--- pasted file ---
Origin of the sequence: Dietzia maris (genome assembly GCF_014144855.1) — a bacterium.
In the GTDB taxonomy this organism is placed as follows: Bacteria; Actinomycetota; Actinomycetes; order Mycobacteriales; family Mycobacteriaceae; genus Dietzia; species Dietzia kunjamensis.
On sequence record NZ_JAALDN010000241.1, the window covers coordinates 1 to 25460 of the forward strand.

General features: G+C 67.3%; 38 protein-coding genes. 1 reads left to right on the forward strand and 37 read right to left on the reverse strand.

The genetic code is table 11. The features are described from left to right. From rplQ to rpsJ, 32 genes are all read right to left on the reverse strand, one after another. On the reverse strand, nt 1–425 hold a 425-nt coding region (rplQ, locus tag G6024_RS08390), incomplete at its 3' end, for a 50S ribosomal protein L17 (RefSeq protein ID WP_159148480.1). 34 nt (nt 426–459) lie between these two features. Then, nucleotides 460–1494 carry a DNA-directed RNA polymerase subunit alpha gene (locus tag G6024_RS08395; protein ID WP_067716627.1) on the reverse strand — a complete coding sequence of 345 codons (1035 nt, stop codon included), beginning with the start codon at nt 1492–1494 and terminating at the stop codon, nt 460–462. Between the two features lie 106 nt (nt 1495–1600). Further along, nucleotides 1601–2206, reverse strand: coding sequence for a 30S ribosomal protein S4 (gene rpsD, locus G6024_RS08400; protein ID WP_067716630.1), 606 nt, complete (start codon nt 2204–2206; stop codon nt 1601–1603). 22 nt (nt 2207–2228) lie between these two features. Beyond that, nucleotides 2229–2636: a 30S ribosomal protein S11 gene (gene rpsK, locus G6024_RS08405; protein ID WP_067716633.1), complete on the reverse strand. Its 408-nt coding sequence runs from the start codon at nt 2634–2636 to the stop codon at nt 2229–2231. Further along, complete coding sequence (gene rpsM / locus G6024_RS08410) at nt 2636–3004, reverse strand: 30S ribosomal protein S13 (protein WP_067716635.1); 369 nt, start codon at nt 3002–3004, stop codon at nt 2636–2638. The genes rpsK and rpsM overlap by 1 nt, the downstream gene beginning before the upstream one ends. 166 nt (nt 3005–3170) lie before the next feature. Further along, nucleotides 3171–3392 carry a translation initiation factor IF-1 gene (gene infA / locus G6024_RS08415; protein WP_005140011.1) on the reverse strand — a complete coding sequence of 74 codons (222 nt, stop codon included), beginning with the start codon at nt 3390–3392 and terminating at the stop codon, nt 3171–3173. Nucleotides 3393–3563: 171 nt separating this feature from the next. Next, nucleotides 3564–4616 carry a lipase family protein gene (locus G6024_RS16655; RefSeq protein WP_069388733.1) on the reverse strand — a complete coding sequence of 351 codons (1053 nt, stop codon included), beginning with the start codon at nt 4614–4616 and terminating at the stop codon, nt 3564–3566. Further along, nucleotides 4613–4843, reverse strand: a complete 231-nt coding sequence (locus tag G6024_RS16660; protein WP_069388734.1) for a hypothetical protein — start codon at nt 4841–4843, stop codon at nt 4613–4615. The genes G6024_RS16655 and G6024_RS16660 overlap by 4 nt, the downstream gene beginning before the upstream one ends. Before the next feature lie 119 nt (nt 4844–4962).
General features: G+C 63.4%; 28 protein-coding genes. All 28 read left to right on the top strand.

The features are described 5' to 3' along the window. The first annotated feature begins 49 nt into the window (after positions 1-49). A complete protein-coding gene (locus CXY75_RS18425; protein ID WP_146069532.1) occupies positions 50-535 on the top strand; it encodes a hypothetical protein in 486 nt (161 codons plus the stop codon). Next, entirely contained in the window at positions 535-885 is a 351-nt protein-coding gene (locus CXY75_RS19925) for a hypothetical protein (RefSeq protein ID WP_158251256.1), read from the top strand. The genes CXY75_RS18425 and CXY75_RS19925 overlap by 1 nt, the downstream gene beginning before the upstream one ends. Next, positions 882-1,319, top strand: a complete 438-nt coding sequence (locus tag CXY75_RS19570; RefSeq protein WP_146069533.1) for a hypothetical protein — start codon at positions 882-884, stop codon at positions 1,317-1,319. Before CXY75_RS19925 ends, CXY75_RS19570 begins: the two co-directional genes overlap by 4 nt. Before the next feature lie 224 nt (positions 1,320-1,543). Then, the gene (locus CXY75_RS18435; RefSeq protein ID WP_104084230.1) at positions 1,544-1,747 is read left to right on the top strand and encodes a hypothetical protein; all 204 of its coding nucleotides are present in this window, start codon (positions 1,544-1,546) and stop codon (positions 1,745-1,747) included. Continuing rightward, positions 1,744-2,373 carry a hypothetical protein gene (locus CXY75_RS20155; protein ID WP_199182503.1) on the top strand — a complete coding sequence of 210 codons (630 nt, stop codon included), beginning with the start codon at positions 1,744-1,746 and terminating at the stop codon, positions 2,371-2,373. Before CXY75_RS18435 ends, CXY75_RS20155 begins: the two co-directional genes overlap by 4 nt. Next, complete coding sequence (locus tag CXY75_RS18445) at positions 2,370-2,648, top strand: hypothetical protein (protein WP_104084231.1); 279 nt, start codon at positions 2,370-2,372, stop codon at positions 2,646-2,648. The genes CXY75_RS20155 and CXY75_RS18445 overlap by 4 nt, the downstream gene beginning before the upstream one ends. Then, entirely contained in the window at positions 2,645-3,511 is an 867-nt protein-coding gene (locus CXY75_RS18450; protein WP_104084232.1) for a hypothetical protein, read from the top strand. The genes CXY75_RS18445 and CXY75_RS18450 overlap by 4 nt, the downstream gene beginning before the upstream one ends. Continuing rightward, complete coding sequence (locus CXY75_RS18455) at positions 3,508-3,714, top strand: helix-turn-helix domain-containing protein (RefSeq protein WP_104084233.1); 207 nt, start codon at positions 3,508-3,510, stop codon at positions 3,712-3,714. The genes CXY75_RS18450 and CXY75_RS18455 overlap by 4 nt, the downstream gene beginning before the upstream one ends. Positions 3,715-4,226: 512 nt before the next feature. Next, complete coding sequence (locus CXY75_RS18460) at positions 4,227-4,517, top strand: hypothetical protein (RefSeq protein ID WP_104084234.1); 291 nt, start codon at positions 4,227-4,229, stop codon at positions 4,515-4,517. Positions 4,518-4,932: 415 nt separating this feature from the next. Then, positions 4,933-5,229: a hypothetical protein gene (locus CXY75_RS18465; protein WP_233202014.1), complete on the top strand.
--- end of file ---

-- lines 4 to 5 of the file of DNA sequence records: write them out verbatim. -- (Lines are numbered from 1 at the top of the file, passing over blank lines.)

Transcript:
General features: G+C 67.3%; 38 protein-coding genes. 1 reads left to right on the forward strand and 37 read right to left on the reverse strand.

The genetic code is table 11. The features are described from left to right. From rplQ to rpsJ, 32 genes are all read right to left on the reverse strand, one after another. On the reverse strand, nt 1–425 hold a 425-nt coding region (rplQ, locus tag G6024_RS08390), incomplete at its 3' end, for a 50S ribosomal protein L17 (RefSeq protein ID WP_159148480.1). 34 nt (nt 426–459) lie between these two features. Then, nucleotides 460–1494 carry a DNA-directed RNA polymerase subunit alpha gene (locus tag G6024_RS08395; protein ID WP_067716627.1) on the reverse strand — a complete coding sequence of 345 codons (1035 nt, stop codon included), beginning with the start codon at nt 1492–1494 and terminating at the stop codon, nt 460–462. Between the two features lie 106 nt (nt 1495–1600). Further along, nucleotides 1601–2206, reverse strand: coding sequence for a 30S ribosomal protein S4 (gene rpsD, locus G6024_RS08400; protein ID WP_067716630.1), 606 nt, complete (start codon nt 2204–2206; stop codon nt 1601–1603). 22 nt (nt 2207–2228) lie between these two features. Beyond that, nucleotides 2229–2636: a 30S ribosomal protein S11 gene (gene rpsK, locus G6024_RS08405; protein ID WP_067716633.1), complete on the reverse strand. Its 408-nt coding sequence runs from the start codon at nt 2634–2636 to the stop codon at nt 2229–2231. Further along, complete coding sequence (gene rpsM / locus G6024_RS08410) at nt 2636–3004, reverse strand: 30S ribosomal protein S13 (protein WP_067716635.1); 369 nt, start codon at nt 3002–3004, stop codon at nt 2636–2638. The genes rpsK and rpsM overlap by 1 nt, the downstream gene beginning before the upstream one ends. 166 nt (nt 3005–3170) lie before the next feature. Further along, nucleotides 3171–3392 carry a translation initiation factor IF-1 gene (gene infA / locus G6024_RS08415; protein WP_005140011.1) on the reverse strand — a complete coding sequence of 74 codons (222 nt, stop codon included), beginning with the start codon at nt 3390–3392 and terminating at the stop codon, nt 3171–3173. Nucleotides 3393–3563: 171 nt separating this feature from the next. Next, nucleotides 3564–4616 carry a lipase family protein gene (locus G6024_RS16655; RefSeq protein WP_069388733.1) on the reverse strand — a complete coding sequence of 351 codons (1053 nt, stop codon included), beginning with the start codon at nt 4614–4616 and terminating at the stop codon, nt 3564–3566. Further along, nucleotides 4613–4843, reverse strand: a complete 231-nt coding sequence (locus tag G6024_RS16660; protein WP_069388734.1) for a hypothetical protein — start codon at nt 4841–4843, stop codon at nt 4613–4615. The genes G6024_RS16655 and G6024_RS16660 overlap by 4 nt, the downstream gene beginning before the upstream one ends. Before the next feature lie 119 nt (nt 4844–4962).